Cutting Water

THEATRE. The Compagnie des Limbes and Lien Botha revisit Virginia Woolf

The flow of melancholy

Around her, the whirling cloud of flying moths crashing into the light like the breaking of waves. She, is Solène Arbel, the actress, who falls silently in four beats against the walls, gets up once again, like an automaton. An insomniac’s dance. One feels the fragility of Virginia Woolf, depressive star, but also how she plays with this melancholy. An ironic but hypersensitive woman who is subject to these ebbs and flows of emotions. A woman who falls into the abysses of despair but that the Compagnie des Limbes wanted alive, exposed, and in the midst of her throes. This company, created in 2001, and that attracted attention at the budding Rencontres du Théâtre, very quickly received the support of Eric Chevance, the director of TNT. The time to play “Mues” there, a journey around the poetry of Antonin Artaud, of Kurt Schwitters and of Ghérasim Luca, the company concentrated on the genesis of “the Waves” of Virginia Woolf. “We played with the stereotypes, looked at the images, all the icons, to be able to do away with them”, explain Loïc Varanguien de Villepin and Romain Jarry, artistic directors. “How did she arrive at the waves? We had access to drafts, read her deletions, the life of her words, her sentences. Everything recounts her autobiography. Then, Guy Lenoir, director of MC2A, put us in touch with Lien Botha (South African artist exhibiting at the gallery at that time). Week after week, we exchanged works, objects.”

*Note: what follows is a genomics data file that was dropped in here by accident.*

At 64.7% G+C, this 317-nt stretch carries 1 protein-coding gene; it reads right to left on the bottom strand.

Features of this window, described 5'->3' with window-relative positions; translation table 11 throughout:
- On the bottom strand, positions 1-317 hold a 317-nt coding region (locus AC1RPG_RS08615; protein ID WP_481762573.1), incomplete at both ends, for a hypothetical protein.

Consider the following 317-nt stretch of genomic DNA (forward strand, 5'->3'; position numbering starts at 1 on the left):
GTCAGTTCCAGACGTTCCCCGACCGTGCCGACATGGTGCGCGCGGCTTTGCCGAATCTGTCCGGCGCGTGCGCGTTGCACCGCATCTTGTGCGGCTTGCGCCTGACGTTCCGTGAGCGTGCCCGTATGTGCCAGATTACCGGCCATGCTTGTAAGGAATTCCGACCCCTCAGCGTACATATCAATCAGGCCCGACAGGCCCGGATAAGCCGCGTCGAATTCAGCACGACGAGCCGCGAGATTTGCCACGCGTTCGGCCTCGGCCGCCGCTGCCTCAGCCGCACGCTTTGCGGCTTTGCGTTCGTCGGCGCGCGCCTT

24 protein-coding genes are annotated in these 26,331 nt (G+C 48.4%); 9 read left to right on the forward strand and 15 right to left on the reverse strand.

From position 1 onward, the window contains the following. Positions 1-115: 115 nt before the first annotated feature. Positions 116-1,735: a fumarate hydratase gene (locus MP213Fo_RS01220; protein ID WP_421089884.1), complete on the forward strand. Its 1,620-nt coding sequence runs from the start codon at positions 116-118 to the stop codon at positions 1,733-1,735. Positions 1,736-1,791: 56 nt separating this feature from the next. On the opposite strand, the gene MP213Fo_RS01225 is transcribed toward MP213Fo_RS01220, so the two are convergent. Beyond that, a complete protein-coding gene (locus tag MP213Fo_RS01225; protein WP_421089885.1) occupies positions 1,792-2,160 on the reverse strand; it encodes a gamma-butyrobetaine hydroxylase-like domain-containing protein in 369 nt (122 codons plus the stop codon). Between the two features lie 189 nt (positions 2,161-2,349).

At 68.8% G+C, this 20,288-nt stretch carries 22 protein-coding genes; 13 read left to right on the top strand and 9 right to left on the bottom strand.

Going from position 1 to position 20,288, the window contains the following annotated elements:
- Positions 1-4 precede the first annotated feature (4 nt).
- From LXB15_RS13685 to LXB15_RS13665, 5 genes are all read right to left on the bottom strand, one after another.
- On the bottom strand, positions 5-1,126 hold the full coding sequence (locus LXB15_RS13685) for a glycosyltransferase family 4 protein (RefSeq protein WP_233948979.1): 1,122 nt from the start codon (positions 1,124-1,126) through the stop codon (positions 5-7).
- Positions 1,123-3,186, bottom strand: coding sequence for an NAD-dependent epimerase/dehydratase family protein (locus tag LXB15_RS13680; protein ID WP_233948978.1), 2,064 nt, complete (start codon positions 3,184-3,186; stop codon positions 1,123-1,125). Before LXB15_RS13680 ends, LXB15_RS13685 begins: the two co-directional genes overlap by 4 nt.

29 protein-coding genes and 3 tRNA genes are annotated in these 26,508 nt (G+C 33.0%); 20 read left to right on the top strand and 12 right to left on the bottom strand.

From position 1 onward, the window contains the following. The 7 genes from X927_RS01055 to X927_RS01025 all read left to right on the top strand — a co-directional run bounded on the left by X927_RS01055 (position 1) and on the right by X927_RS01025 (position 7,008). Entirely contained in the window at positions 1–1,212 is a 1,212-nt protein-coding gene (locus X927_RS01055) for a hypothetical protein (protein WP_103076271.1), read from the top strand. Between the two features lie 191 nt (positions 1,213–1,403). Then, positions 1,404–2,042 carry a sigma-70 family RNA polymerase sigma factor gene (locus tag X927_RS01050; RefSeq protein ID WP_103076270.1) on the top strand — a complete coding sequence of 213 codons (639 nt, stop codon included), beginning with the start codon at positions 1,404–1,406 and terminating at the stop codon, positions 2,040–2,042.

Haunted writing. The sketch of this work was already presented during the Eté photographique de Lectoure [photography festival]. “Cutting Water” was all this: snippets of life, moments, memories that Virginia Woolf first left, disarranged. It is from the commonplace and yet highly symbolic image of a moth that the waves project was born, entitled “The Moths” for a long time. Her sister wrote to her just after she visited Cassis: “Around the lamp, around me, the whirling cloud of flying moths.” The image haunted Virginia Woolf. For her, each collision seemed to call on the next. Her haunted writing and fits of melancholy formed the fabric of this poetry of monologues, and the determination of the moths to burn beautifully echoes the game with death, and the fragility of life in the face of the stability of things.
: Emmanuelle Debur

Within the context of Novart Bordeaux, “Cutting Water”, by Lien Botha and the Cie des Limbes. From 3 to 5 November at 7 pm. Door 2a (16 Rue Ferrière). 5 and 10 Euros. 05 56 51 00 78.

Collaboration supported by French Institute of South Africa (IFAS) and MC2aundefined

Cutting Water Stills